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Old friends

Richard Owen in old age

As geologist and science writer Nina Morgan discovers, friendship can be a very valuable commodity…

Geoscientist 20.09 September 2010

Richard Owen (1804-1892) was a talented anatomist and vertebrate palaeontologist. But in the popular imagination, he is more remembered for his attacks on colleagues than for the key role he played in the establishment of the Natural History Museum in London, which opened in 1881.

‘Owen is both feared and hated’, wrote one contemporary, the biologist Thomas Huxley. ‘It is astonishing with what an intense feeling of hatred he [Owen] is regarded by the majority of his contemporaries.' Owen's ill-natured attacks on Gideon Mantell and Charles Lyell, as well as the publication of his harsh review of The Origin of Species, in which he not only criticised the book, but also questioned Darwin's professional competence to discuss the species question in the first place, did nothing to improve Owen's image.

But in spite of his reputation for vitriol, Owen did have a softer side. For example, his close professional and personal friendship with William Buckland, first Reader in Geology at Oxford University began around 1832 lasted until Buckland's death in 1854. And in a letter to John Phillips, first Professor of Geology at Oxford and another friend of long standing, Owen reveals admiration for Phillips's work as well as a sentimental nostalgia for the past when he writes:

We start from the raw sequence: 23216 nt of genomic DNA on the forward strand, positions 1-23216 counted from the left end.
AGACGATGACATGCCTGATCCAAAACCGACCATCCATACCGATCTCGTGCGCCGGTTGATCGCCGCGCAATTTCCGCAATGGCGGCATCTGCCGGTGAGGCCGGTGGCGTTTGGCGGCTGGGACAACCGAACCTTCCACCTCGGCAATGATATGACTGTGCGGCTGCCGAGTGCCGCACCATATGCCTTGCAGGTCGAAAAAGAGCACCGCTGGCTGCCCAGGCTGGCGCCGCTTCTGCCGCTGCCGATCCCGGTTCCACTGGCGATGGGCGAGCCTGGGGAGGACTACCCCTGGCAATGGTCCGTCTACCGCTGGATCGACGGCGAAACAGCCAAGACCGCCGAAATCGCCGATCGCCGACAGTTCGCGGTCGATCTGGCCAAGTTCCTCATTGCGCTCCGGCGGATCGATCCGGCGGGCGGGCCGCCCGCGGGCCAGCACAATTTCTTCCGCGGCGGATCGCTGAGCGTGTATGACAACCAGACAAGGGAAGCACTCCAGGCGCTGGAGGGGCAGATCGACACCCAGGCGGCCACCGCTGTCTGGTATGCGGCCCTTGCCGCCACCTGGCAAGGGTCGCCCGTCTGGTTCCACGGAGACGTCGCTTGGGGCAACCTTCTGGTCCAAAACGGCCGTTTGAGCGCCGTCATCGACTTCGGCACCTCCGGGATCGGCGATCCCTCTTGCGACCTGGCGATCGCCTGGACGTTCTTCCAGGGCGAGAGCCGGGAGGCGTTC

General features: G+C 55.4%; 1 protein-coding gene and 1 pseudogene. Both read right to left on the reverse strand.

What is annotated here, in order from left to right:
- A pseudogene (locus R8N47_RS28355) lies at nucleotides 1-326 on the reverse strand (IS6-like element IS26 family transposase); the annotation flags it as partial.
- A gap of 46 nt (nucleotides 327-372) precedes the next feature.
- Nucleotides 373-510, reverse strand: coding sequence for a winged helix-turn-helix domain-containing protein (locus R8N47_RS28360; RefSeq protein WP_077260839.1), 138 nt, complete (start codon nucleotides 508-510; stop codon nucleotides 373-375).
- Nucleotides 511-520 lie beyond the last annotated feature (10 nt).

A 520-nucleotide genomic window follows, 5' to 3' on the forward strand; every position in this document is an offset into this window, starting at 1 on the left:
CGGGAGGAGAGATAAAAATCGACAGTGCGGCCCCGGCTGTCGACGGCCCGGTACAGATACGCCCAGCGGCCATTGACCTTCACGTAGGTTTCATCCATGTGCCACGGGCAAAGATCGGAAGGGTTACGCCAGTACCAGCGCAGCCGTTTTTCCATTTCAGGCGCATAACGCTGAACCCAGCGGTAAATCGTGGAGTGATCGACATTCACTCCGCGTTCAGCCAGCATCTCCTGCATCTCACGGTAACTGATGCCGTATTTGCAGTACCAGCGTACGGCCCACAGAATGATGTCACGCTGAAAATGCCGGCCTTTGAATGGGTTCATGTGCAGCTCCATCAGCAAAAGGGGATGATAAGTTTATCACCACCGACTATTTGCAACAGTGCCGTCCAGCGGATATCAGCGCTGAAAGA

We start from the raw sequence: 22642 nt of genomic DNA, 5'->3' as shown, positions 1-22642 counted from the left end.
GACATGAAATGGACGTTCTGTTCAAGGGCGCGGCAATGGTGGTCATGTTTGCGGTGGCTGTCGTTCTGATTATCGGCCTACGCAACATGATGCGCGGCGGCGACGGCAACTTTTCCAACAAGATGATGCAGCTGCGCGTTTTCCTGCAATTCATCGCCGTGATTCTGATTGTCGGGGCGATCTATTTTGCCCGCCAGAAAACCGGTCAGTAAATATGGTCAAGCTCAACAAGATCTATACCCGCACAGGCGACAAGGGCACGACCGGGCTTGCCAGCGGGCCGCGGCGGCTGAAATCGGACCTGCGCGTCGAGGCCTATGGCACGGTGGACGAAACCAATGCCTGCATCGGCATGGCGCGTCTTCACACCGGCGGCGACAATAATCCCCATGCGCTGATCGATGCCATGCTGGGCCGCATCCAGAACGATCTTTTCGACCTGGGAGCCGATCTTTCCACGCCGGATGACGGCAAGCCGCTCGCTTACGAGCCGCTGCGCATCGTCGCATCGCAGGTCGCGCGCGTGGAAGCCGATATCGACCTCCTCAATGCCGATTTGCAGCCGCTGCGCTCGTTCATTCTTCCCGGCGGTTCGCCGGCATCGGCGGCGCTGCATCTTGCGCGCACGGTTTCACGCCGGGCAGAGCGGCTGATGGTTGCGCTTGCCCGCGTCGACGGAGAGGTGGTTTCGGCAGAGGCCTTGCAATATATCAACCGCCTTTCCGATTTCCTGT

British Museum
10 Nov 1871

My dear Phillips,

I can now thank you not only for your Note but for your Book [Phillips's Geology of Oxford and the Valley of the Thames, published in 1871], which is so full of good matter as an egg's full of meat. On this I have been feasting, till interruptions called me away. Much I find that recalls happy old times with dear Buckland, when we were groping our way...
So again, thanking you,

I remain, with every good wish,

most truly yours,

Richard Owen
This charming insight into the gentler side of Owen's character is now being offered for sale on the AbeBooks website for a whopping £1004.60 + £5.85 postage. Such is the price of friendship!


The quote from Thomas Huxley is taken from L. Huxley, Life and Letters of Thomas Huxley, published in 1900 and quoted in the Oxford Dictionary of National Biography) Owen's review of The Origin of Species appears in the Edinburgh Review vol. 111, 1860, pp. 487–532. The transcript of Richard Owen's letter which appears on the website and can be found by searching on the term Richard Owen, was drawn to my attention by Professor Christopher Howgego Keeper, Heberden Coin Room, at the Ashmolean Museum, Oxford.
  • If the past is the key to your present interests, why not join the History of Geology Group (HOGG). For more information and to read the latest HOGG Newsletter visit the HOGG website at: A HOGG conference on Geological Collectors and collecting is planned for 4-5 April 2011 at the Natural History Museum, London. To receive further information and announcements about the conference, e-mail: [email protected]

Nina Morgan is a geologist and science writer based near Oxford.